Science inspires children. It excites them and develops their innate curiosity. At The Beeches Primary School, we recognise the power of this as a starting point, and it is our intention to harness these values and provide a high-quality Science curriculum which delivers opportunities to grow these positive beginnings into a life-long passion to explore the world around them.
At The Beeches Primary School, in conjunction with the National Curriculum and our Cornerstones Curriculum, our Science teaching offers cross-curricular opportunities for pupils to develop their scientific knowledge and conceptual understanding, and develop and use a range of skills for working scientifically, including questioning, researching and making first-hand observations.
The teaching and acquisition of new vocabulary is very important in our school and this is no different in the Science curriculum. Scientific language is taught and built on as topics and subject areas are revisited in different year groups and across key stages. In addition, we see Science as a way of not only exploring the Cornerstones Big Ideas, but also as a way of developing our school Core Values through collaborating, showing resilience, articulating ideas and explanations, reflecting on our learning, demonstrating creativity in our thinking and being all-round excellent learners in Science.
Finally, it is our intention that our Science curriculum will enable pupils to recognise the importance of Science in daily life, to make pupils aware that many jobs of the future are likely to relate to a secure scientific understanding, and also to give them strong foundations upon which future science teaching may build.
At the Beeches Primary School, we expect our children to develop their scientific knowledge through carefully planned, exciting Science opportunities, taught through the Cornerstones curriculum. Six projects are taught in each year group, with all the projects including some science teaching and at least two having a detailed science focus. Some examples of these topics include Year 1’s topic ‘Paws, Claws and Whiskers’ and Year 2’s topic ‘The Scented Garden.’
The spiral curriculum allows pupils the opportunity to revisit and embed key national curriculum objectives throughout the year. Alongside this, progression across year groups is explicitly planned for the different objectives through the ten Cornerstone Big Ideas. Each Big Idea is further broken down into Key Aspects. This ensures high expectations of teaching and learning. Example of this is: National Curriculum: Scientific Enquiry – Big Idea: Investigation – Aspects: Questioning, Measurements, Investigation and Observation. Every opportunity to make cross-curricular links, draw upon previous learning and practise the basic skills is made: Maths (measuring / data handling), Literacy/ ICT (planning, reporting and presenting) and DT (cooking).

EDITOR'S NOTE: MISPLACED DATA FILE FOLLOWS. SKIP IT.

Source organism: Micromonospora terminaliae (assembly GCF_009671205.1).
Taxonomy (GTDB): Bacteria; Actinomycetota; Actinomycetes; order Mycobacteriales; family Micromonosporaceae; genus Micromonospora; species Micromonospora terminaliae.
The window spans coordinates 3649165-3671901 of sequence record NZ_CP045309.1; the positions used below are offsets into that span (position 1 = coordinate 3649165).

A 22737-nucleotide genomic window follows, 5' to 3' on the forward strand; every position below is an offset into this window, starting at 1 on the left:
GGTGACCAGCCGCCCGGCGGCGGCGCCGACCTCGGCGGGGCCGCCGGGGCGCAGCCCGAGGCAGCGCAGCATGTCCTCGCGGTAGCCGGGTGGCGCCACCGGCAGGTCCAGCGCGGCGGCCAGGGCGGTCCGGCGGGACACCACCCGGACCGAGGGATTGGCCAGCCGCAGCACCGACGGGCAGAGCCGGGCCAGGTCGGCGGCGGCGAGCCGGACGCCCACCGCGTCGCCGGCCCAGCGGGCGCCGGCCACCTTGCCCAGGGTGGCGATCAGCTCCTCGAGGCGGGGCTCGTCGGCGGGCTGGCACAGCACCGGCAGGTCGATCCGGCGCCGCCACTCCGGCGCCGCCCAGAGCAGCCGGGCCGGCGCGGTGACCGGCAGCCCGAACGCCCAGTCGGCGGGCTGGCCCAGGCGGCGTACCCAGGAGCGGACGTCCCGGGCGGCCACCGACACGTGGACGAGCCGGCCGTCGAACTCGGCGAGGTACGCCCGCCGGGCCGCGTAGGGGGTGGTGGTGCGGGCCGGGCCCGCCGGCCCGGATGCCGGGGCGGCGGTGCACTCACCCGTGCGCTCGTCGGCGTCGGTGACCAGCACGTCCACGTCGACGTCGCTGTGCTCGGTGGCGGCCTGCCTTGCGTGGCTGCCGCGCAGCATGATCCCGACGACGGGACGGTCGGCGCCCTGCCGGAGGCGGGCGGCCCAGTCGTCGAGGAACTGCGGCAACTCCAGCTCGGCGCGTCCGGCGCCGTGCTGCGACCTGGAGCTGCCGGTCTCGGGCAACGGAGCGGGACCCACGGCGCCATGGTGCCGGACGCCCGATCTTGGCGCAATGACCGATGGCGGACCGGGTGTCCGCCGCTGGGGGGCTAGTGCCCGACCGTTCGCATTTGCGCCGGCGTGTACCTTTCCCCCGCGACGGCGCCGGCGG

Each project begins with the introduction of a knowledge organiser including key vocabulary, definitions and knowledge facts. Teachers ensure that all children are provided with rich and memorable learning experiences for example the visiting of animals for Paws, Claws and Whiskers in year 1 and visiting Burghley House for The Scented Garden project in Year 2. We find opportunities for children to develop their understanding of their surroundings by accessing outdoor learning: Year 3 visit Ferry Meadows to investigate rivers and flood defences; year 4 children go to the Sealife centre to look at habitats and environmental effects; Year 5 visit a zoo and Planetarium; and experts provide workshops, for example, in Year 6 where there is a visit from an Arctic explorer.
Alongside the main projects, each half term, children complete a Love to Investigate companion project that develops each aspect of the scientific enquiry curriculum. As the children’s knowledge and understanding increases, and they become more proficient in selecting and using scientific equipment, and collating and interpreting results, they become increasingly confident in asking and answering deeper scientific questions about the local and wider world and coming to conclusions based on real evidence. Teachers demonstrate how to use scientific equipment, and the various skills of working scientifically in order to embed scientific understanding.